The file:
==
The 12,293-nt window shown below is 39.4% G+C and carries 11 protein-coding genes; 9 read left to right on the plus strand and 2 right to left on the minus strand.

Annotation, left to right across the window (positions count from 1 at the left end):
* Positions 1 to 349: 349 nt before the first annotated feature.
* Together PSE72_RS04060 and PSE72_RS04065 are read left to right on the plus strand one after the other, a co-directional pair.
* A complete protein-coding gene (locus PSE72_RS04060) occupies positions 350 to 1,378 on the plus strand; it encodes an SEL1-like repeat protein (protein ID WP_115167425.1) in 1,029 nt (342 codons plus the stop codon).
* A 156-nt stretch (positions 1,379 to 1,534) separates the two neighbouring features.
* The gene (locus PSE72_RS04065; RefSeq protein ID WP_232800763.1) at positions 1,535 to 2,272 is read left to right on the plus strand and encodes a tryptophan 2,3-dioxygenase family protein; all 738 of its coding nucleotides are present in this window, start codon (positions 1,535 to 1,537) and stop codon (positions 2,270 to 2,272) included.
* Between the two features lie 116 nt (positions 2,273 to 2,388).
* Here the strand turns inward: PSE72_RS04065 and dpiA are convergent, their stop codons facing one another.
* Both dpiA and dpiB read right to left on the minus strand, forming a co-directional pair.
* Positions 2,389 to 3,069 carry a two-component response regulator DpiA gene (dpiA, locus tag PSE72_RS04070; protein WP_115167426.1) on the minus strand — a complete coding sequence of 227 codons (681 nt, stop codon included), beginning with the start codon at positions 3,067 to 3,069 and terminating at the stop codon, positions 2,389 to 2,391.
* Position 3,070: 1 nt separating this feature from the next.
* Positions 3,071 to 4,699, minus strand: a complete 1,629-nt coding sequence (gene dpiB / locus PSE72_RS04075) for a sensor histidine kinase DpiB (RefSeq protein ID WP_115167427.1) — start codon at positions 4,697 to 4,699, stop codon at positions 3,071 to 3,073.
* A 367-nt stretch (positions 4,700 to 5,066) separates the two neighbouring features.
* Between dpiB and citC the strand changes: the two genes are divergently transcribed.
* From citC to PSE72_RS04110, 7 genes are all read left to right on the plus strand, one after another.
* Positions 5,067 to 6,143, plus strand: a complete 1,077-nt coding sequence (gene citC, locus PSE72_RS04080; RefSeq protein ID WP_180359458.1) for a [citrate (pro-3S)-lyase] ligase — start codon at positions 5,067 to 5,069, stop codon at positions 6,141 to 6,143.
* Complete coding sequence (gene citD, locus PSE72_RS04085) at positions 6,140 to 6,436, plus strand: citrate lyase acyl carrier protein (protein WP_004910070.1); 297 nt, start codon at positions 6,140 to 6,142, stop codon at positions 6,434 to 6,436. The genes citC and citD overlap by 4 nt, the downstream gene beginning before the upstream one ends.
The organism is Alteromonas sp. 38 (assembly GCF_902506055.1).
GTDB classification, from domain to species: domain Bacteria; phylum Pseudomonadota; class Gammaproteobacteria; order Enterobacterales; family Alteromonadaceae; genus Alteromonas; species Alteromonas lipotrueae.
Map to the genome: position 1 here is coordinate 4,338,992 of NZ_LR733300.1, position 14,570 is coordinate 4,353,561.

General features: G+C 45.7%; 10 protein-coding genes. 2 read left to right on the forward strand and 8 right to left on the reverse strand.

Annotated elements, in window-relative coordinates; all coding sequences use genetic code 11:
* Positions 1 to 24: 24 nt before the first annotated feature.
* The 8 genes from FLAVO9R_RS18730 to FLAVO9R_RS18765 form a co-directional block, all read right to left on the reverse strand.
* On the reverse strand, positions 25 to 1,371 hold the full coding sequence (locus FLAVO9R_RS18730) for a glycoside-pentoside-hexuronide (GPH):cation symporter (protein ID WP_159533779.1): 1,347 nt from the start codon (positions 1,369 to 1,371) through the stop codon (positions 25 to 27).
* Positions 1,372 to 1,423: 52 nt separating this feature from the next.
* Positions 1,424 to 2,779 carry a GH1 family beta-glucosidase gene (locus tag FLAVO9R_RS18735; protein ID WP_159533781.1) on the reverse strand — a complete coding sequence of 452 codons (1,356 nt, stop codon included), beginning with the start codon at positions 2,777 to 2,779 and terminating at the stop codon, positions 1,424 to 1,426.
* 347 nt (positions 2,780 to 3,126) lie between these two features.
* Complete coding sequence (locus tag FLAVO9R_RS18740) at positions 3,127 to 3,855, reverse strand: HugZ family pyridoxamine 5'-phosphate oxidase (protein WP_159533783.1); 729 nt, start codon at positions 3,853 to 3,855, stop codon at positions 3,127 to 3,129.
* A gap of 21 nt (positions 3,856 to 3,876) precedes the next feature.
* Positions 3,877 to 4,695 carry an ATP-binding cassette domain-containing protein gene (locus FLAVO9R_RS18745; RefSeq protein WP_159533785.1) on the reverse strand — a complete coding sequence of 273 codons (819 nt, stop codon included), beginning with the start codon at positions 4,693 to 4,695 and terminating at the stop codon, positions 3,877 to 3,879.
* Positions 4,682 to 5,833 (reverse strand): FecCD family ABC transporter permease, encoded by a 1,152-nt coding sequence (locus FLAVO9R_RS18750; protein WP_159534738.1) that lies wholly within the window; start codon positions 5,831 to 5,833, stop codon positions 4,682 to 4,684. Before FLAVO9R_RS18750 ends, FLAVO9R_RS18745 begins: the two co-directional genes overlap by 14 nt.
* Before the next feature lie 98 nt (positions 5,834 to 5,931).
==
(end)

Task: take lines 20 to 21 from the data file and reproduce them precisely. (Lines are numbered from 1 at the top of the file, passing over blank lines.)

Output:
GTDB classification, from domain to species: domain Bacteria; phylum Pseudomonadota; class Gammaproteobacteria; order Enterobacterales; family Alteromonadaceae; genus Alteromonas; species Alteromonas lipotrueae.
Map to the genome: position 1 here is coordinate 4,338,992 of NZ_LR733300.1, position 14,570 is coordinate 4,353,561.